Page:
…are worth four in the bush?
after we sent the last flock to a nice amish family we thought we’d get some new chickens soon but then frida came into our lives and we decided a new puppy and new chickens was a bit too much to take on at the same time.
so we decided to wait until spring had sprung knowing the down side of waiting until frida was older was it would be that much more difficult to teach her the chicks were not actually food, despite what all of her instincts were telling her.
the local tractor supply store had some chicks for sale this weekend and we thought it was as good a time as any to pick up a few and start her training.
i have to admit i was not very optimistic we’d have much success, since malamutes have a strong prey instinct. the chicks are spending their first couple of weeks in a bin on our dining room table under a heat lamp and while frida hasn’t jumped up on table, she hears their peeping and looks at me like she’s wondering when i’m going to give her a snack.
basic training at this stage involves getting frida used to the chicks by putting them next to her snout and telling her “no bites”. when she doesn’t attempt to bite, she gets a treat! odin is a big helper and after years of training knows how to make the chicks feel safe. or at least as safe as they’re going to feel when put next to the snout of a canine!
we got the chickens yesterday and when we tried the training after they first came home friday tried to chomp their heads off 🙂
but today she’s doing much better and she’s really, really, really trying to overcome her instincts. her tongue is a “tell” to what she’s really like to be doing.
after a looooooong 30 seconds or so of doing a great job of not attempting the eat the chicken, frida finally got a treat.
i think it took a lot of effort on her part.
odin is doing a tremendous job here as well, calming both the chick and frida. if he were to let the chick start flapping her wings or wiggle just a bit too much it would probably set frida into a bit of a frenzy. he’s both a dog and chicken “whisperer” 🙂
a super successful day of training! no harm, no foul. ahem.
i’m amazed that frida has come so far so quickly. we’ll see how she does after a few weeks when they’re running around on the floor
with the early warm weather greening everything up, The Girls are out happily foraging around the yard looking for Anything That Moves. it’s really amazing to sit and watch them scratch and peck with what appears to be incredible specificity as they look for bugs and ticks and whatnot where the whatnot is most likely something creepy and crawly ( ’cause, you know, chickens are not vegetarians, right? ).
while guineafowl are often cited as the premier pest controllers, i think any poultry is going to do a great job at reducing all manner of pests in the yard and garden, including dreaded deer ticks which carry lyme disease which has a high prevelance in southwest wisconsin.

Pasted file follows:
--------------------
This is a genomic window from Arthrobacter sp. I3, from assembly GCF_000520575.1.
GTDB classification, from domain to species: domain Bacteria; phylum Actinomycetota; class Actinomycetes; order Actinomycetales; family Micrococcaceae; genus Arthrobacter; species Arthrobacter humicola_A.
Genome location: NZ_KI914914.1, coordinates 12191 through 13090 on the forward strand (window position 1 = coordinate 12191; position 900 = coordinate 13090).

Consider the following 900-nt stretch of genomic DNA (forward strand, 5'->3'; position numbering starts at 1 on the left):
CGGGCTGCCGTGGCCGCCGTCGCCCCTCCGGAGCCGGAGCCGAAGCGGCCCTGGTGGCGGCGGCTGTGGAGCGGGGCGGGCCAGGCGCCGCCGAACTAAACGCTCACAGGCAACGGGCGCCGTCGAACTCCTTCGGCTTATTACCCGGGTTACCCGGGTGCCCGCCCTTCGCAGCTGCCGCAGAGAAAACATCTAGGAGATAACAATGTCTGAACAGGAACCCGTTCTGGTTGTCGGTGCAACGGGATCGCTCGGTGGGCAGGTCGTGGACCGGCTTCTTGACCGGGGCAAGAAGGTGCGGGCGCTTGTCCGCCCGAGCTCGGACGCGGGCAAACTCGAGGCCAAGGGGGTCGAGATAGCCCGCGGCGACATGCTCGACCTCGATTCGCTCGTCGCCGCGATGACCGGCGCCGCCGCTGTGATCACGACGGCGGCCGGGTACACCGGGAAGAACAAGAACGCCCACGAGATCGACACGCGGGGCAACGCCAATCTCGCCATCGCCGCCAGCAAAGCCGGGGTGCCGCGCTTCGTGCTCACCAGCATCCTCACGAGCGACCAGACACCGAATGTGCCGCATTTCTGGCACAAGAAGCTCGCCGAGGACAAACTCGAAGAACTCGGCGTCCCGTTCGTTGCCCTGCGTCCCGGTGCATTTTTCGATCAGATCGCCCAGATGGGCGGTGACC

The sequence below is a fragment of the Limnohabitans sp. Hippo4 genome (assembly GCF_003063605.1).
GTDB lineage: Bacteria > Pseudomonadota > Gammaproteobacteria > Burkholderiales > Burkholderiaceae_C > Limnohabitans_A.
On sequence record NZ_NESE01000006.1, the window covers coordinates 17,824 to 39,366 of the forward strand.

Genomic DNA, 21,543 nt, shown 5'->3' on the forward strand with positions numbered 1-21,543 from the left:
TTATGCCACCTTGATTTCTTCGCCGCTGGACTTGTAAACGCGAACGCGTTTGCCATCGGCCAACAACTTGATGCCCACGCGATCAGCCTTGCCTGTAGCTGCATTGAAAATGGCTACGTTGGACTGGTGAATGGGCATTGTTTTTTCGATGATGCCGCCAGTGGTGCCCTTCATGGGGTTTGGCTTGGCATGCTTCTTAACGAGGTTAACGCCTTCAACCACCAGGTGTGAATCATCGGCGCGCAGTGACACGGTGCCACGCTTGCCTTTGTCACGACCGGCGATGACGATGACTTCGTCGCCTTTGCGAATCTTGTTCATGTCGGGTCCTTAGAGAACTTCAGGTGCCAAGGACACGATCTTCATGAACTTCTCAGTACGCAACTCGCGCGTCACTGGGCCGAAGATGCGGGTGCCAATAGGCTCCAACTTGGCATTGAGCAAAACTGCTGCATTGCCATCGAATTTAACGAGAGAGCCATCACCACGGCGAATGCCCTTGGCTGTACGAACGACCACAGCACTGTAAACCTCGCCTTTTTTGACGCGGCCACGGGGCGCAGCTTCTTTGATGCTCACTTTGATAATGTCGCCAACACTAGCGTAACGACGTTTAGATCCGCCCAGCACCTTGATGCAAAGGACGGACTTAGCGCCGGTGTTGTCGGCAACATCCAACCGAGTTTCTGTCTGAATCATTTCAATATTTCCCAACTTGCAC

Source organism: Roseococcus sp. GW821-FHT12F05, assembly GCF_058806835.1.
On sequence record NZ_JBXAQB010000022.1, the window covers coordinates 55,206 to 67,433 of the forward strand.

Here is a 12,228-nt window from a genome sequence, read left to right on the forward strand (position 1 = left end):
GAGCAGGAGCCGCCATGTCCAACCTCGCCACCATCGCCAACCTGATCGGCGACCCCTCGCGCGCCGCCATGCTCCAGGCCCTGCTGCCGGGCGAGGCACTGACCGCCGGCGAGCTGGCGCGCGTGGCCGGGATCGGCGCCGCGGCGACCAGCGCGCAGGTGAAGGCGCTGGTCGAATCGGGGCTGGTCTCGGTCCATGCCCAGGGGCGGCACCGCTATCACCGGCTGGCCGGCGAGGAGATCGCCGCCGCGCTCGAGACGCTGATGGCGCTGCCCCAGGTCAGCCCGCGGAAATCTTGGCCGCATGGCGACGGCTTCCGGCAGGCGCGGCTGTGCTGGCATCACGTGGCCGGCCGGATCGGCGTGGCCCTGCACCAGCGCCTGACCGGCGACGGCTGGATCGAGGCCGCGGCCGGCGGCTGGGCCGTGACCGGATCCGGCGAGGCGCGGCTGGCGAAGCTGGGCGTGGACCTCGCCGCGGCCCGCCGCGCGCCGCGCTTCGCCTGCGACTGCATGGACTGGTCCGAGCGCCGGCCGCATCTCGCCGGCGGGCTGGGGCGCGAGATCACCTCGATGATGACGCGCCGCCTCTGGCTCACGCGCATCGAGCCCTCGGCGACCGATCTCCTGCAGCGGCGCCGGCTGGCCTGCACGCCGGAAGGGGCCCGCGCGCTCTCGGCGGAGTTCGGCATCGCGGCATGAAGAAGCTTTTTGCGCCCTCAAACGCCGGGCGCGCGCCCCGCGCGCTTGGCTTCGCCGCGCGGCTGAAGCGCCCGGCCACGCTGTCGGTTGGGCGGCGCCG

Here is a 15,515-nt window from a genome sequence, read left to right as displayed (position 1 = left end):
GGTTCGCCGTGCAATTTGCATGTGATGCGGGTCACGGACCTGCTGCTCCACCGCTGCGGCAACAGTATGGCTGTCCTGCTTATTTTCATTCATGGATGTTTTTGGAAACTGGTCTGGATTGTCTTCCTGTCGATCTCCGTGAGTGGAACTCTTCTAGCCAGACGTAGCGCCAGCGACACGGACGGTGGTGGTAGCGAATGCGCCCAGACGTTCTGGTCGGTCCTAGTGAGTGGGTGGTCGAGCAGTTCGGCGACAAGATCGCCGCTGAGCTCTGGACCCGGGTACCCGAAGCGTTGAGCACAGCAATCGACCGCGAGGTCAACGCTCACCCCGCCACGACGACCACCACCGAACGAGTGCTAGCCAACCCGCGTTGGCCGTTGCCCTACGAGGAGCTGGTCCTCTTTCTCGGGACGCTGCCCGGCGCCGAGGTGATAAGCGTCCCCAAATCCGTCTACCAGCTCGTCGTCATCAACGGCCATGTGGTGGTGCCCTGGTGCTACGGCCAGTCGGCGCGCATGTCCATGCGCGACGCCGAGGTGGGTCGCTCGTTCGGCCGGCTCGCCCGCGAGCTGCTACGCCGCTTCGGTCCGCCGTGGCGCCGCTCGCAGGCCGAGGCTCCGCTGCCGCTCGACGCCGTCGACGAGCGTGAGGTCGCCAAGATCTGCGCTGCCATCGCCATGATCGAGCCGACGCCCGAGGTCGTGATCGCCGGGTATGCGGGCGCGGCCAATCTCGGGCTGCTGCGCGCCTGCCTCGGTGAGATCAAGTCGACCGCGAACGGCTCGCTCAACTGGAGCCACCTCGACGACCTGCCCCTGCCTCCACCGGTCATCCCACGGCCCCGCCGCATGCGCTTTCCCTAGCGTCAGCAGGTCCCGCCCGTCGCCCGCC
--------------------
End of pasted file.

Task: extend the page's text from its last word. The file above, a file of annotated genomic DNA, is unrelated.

with the mild winter and and warm spring i’ve been hearing a lot of reports of people finding deer ticks in town on their animals so i like to imagine The Girls are eating every last one of them as they excitedly run here and there through the yard.
in fact, if you’re in an area with a lot of deer ticks, i think it’s your duty to keep backyard chickens. i think someone should update the uncle sam expects you to keep hens and raise chickens poster to say “two hens in the back yard for each person in the house will keep a family in fresh eggs and keep the deer ticks away!”
and so, after moving 3 yards of dirt from one place to another i thought it’d be nice to take a rest on the lawn and say hello to The Girls who are normally a little wary of The Big Man, but are willing to abandon The Raspberry Patch to investigate when he has A Bit of Food.
being well-versed in The Way of The Chicken, i do believe they are thinking, “WHATCHADOING? WHATCHADOING? WHATCHADOING? GOTSOMEFOOD? GOTSOMEFOOD? GOTSOMEFOOD?”
and more, “WHATCHADOING? WHATCHADOING? WHATCHADOING? GOTSOMEFOOD? GOTSOMEFOOD? GOTSOMEFOOD?”
being The Great Defender of All Members of The Pack, pushkin decides it’s time to investigate The Situation.
without being too anthropomorphic, i recognize well the slight furrowing of his brow indicating Worry that Someone or Something May Be In Distress.
all is Right As Rain, though, with a good scratch behind the ears.
ever since The Dude Who Looked Like a Lady left for a nice home in the country, The Girls have totally taken a liking to me. while they used be so skittish around me i found it hard to believe anyone could have a career in poultry portraiture, nowadays they’ll follow me around the yard and curiously check out whatever i’m doing.
which is all well and fine, except when it involves jumping up on the chopping blocks when i want to split some sauna wood! or maybe this barred rock has a death wish now that her man left.
more seriously, it makes me wonder how flock dynamics change when a rooster leaves. i assume they have to re-establish their pecking order but we haven’t seen any signs of conflict. but do they also become friendlier and more outgoing without a rooster to keep them in check?